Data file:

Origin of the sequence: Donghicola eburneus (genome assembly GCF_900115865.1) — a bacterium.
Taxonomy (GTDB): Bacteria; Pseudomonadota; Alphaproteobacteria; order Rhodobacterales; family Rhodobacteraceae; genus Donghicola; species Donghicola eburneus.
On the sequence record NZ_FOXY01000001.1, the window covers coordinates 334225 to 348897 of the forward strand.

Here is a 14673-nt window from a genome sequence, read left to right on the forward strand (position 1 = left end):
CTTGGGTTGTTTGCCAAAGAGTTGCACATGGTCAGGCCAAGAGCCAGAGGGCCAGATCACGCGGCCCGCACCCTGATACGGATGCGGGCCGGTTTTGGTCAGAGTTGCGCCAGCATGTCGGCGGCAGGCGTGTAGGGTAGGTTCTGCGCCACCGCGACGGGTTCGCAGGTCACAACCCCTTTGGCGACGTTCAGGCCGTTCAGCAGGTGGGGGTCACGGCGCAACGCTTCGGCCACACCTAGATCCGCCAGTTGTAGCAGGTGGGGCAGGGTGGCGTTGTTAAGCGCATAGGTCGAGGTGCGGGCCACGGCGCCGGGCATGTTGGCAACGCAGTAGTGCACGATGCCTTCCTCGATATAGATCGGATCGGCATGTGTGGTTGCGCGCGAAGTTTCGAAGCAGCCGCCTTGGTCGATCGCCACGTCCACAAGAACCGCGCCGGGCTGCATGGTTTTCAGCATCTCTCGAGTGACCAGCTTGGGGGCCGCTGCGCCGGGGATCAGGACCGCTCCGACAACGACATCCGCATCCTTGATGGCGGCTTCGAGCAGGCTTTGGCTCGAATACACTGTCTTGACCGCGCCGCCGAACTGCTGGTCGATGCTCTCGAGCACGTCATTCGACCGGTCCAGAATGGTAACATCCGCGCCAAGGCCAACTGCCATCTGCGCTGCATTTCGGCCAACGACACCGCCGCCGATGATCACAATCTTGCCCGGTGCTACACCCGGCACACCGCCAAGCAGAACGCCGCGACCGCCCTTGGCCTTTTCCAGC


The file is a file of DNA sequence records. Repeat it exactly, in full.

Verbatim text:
Origin of the sequence: Donghicola eburneus (genome assembly GCF_900115865.1) — a bacterium.
Taxonomy (GTDB): Bacteria; Pseudomonadota; Alphaproteobacteria; order Rhodobacterales; family Rhodobacteraceae; genus Donghicola; species Donghicola eburneus.
On the sequence record NZ_FOXY01000001.1, the window covers coordinates 334225 to 348897 of the forward strand.

Here is a 14673-nt window from a genome sequence, read left to right on the forward strand (position 1 = left end):
CTTGGGTTGTTTGCCAAAGAGTTGCACATGGTCAGGCCAAGAGCCAGAGGGCCAGATCACGCGGCCCGCACCCTGATACGGATGCGGGCCGGTTTTGGTCAGAGTTGCGCCAGCATGTCGGCGGCAGGCGTGTAGGGTAGGTTCTGCGCCACCGCGACGGGTTCGCAGGTCACAACCCCTTTGGCGACGTTCAGGCCGTTCAGCAGGTGGGGGTCACGGCGCAACGCTTCGGCCACACCTAGATCCGCCAGTTGTAGCAGGTGGGGCAGGGTGGCGTTGTTAAGCGCATAGGTCGAGGTGCGGGCCACGGCGCCGGGCATGTTGGCAACGCAGTAGTGCACGATGCCTTCCTCGATATAGATCGGATCGGCATGTGTGGTTGCGCGCGAAGTTTCGAAGCAGCCGCCTTGGTCGATCGCCACGTCCACAAGAACCGCGCCGGGCTGCATGGTTTTCAGCATCTCTCGAGTGACCAGCTTGGGGGCCGCTGCGCCGGGGATCAGGACCGCTCCGACAACGACATCCGCATCCTTGATGGCGGCTTCGAGCAGGCTTTGGCTCGAATACACTGTCTTGACCGCGCCGCCGAACTGCTGGTCGATGCTCTCGAGCACGTCATTCGACCGGTCCAGAATGGTAACATCCGCGCCAAGGCCAACTGCCATCTGCGCTGCATTTCGGCCAACGACACCGCCGCCGATGATCACAATCTTGCCCGGTGCTACACCCGGCACACCGCCAAGCAGAACGCCGCGACCGCCCTTGGCCTTTTCCAGC